Ten Things You Should Know About Memorial Day

Saw this and wanted to share with others.

Courtesy of http://www.usmemorialday.org and U.S. Department of Veterans Affairs.

How did Memorial Day get started, and why is it on May 30? Here are some facts about the national day of remembrance for America’s fallen heroes.

  1. Memorial Day was originally known as Decoration Day.
  2. More than two dozen cities lay claim to being the site of the first Memorial Day commemoration.
  3. Gen. John Logan officially proclaimed Memorial Day on May 5, 1868.
  4. The first national commemoration took place on May 30, 1868, as flowers were placed on the graves of both Union and Confederate soldiers at Arlington National Cemetery.
  5. In 1966, Congress and President Lyndon B. Johnson declared Waterloo, N.Y., as the “birthplace” of Memorial Day, citing a ceremony held on May 5, 1866 to honor Civil War dead.
  6. It is believed that the date was chosen because by May 30, flowers would be in bloom all over the country.
  7. Inspired by the poem “In Flanders Field,” Moina Michael wrote a poem of her own, and came up with the idea of wearing red poppies in honor of Memorial Day.
  8. Some Southern states have special observances specifically in honor of fallen Confederate soldiers, including Mississippi, Alabama, Georgia, North Carolina, South Carolina, Louisiana, Tennessee, Texas and Virginia.
  9. In 2000, Congress passed the National Moment of Remembrance Act to encourage people to give back to the country, as well as promote commemorations of Memorial Day.
  10. The National Moment of Remembrance Act urges all Americans to pause, wherever they may be, at 3 p.m. local time on May 30 for a moment of silence in honor of the country’s fallen heroes.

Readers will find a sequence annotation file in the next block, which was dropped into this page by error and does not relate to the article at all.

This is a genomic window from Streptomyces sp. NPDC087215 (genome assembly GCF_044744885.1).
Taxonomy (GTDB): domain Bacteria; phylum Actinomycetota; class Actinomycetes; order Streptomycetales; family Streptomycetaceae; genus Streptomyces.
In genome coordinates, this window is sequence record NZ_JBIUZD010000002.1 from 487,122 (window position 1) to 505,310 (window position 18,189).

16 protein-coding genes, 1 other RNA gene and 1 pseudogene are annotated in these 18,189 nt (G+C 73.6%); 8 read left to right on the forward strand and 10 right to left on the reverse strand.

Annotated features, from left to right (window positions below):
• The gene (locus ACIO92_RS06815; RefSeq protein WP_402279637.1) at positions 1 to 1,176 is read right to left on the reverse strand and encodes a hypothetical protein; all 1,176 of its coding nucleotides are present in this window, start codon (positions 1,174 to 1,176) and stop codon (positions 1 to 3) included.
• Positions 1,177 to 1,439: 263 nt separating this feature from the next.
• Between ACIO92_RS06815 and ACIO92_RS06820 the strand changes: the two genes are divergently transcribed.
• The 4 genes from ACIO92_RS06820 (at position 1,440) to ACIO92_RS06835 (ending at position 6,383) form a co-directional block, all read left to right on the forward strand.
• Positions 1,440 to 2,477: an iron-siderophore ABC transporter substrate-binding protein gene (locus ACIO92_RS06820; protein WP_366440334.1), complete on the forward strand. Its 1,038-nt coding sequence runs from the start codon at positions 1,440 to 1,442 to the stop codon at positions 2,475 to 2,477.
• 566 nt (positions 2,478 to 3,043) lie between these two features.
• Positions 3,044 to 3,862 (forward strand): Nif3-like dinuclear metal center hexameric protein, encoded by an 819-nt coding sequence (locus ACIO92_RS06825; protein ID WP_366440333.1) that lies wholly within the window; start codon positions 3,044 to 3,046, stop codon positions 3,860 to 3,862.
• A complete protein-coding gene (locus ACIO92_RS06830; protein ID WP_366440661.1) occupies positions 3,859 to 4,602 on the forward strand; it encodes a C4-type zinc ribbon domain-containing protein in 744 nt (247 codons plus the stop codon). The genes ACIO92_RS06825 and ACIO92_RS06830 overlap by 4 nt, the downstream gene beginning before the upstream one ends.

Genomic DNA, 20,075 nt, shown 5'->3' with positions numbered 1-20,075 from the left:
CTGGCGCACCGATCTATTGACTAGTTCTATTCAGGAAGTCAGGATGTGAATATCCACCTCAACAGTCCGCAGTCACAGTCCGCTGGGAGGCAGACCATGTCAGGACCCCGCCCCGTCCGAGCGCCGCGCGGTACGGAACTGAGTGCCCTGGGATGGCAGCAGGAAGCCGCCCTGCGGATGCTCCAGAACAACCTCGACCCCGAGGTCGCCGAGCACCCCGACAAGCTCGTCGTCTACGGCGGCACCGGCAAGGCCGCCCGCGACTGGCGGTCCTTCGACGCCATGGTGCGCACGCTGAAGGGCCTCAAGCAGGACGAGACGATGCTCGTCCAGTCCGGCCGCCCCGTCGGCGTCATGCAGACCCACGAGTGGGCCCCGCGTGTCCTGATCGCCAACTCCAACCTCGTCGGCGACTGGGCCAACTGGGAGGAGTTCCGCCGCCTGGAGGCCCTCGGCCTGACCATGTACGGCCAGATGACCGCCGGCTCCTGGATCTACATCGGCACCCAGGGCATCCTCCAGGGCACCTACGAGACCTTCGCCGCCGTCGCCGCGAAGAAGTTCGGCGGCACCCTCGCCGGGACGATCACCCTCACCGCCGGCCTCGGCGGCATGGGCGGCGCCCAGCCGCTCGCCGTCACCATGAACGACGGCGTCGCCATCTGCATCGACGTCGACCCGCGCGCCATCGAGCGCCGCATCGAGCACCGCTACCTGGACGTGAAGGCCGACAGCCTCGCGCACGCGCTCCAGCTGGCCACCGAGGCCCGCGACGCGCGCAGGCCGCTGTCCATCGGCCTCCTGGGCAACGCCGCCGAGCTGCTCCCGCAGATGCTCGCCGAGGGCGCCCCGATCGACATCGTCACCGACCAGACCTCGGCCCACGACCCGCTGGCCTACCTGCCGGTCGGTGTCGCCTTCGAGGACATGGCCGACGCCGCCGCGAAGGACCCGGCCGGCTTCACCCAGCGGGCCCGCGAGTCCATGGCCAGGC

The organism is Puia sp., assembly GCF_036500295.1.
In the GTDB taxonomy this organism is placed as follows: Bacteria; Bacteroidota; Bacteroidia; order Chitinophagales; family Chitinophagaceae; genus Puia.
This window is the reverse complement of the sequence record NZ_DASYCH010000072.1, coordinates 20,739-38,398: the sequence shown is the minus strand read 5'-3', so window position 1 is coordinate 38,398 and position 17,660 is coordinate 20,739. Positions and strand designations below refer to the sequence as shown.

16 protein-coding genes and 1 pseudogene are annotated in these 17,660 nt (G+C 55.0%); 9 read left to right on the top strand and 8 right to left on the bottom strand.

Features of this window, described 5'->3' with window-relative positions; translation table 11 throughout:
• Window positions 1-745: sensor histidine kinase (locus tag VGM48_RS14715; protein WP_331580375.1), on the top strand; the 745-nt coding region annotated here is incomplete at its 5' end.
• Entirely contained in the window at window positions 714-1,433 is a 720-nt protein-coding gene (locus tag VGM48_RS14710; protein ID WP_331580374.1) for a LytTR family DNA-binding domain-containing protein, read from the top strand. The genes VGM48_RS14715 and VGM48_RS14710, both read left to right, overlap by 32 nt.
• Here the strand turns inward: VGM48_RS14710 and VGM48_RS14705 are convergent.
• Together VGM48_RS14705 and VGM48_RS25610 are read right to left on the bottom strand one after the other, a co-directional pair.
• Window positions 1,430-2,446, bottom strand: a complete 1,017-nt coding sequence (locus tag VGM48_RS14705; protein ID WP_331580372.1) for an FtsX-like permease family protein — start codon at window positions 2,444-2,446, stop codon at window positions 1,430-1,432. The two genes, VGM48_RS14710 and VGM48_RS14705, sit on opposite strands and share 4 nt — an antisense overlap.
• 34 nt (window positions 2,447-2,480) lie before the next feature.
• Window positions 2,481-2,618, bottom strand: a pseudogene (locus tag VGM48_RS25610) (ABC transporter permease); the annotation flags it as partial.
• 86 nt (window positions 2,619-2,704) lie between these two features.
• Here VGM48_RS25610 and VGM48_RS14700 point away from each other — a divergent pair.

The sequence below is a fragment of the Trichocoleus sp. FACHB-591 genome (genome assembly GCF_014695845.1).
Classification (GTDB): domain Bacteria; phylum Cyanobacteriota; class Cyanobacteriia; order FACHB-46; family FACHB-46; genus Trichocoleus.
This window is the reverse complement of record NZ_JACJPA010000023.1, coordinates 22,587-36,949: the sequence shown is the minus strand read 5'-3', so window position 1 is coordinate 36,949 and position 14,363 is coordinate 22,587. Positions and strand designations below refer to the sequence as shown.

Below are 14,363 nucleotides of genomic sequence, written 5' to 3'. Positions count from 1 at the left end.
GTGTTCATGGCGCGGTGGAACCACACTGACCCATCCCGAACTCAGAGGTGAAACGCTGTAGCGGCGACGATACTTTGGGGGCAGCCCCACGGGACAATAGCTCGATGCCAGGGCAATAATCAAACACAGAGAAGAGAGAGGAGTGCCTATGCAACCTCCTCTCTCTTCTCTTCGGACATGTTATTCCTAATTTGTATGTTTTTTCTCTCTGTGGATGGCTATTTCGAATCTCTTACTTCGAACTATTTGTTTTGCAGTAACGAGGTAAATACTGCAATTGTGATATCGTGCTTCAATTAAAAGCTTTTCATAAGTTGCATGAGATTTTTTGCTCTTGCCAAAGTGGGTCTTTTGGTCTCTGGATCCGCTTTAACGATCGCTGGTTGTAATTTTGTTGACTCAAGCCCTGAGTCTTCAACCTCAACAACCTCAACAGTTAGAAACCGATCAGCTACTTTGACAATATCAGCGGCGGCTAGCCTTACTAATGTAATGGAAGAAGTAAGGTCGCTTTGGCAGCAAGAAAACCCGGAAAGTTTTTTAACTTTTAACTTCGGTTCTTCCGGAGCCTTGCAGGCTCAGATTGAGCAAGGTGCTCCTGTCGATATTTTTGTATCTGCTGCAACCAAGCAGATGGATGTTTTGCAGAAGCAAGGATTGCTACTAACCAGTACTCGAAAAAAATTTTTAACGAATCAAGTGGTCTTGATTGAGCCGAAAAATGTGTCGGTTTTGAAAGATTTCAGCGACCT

Sources: www.usmemorialday.org and the U.S. Department of Veterans Affairs.

“1955 Good Housewife’s Guide”‏… A 2011 Version by Sara35

I wanted to share a comment I got from Sara35 regarding on of my first blog postings I did. I am so surprised how this posting has generated so many comments.

Thanks Sara35

First I want to say it is an individual decision as to the home environment and relationship dynamic any individual chooses for their life as long as they aren’t hurting anyone. With that said my personal opinion is the article is worded badly and even though men and women are not equal in physical strength everyone is equal as human beings. I don’t even mind the word “rules” being used because in truth all relationships have unspoken rules. Had I written this acrticle it would read
The 2011 Guide to a Good Marriage
1. Plan ahead decide the night before who will me making dinner and who will be doing the cleanup. If your spouse has had a particularly rough day show them you care by offering to do both.
2. Both spouses should clean themselves and children up before dinner, change out of work/school clothes so all can look and feel more refreshed.
3. Everyone in the home should be responsible for putting up what they have taken out and each spouse helping with clutter left by small children.
4. The last spouse to leave the home in the morning does a quick run through to make sure all breakfast dishes or any clutter is picked up and everything is turned of, the first to return home should do a run through and wipe off any dust, and help children with homework.
5. Have children pick up all school supplies and any mess they have made (unless to small to do so)
6. Be happy to see each other.
7. Say grace, and have a wonderful meal at the dinner table giving each member of the family a chance to tell about the day they have had. Keep in mind no ones day was any more important than anyone elses, so the first one to speak up has the floor.
8. Never undermine the importance of a daily event had by your spouse or your children.
9. Always nurture each others self esteem.
10. Have family time be it a ball game, board game, some tv on the couch, or reading together.
11. Have everyone help pick up and get there stuff together for the next day.
12. If your spouse has had a rough day make him/her a drink fluff a pillow for them, alert the children to try and keep the noise to a minimum.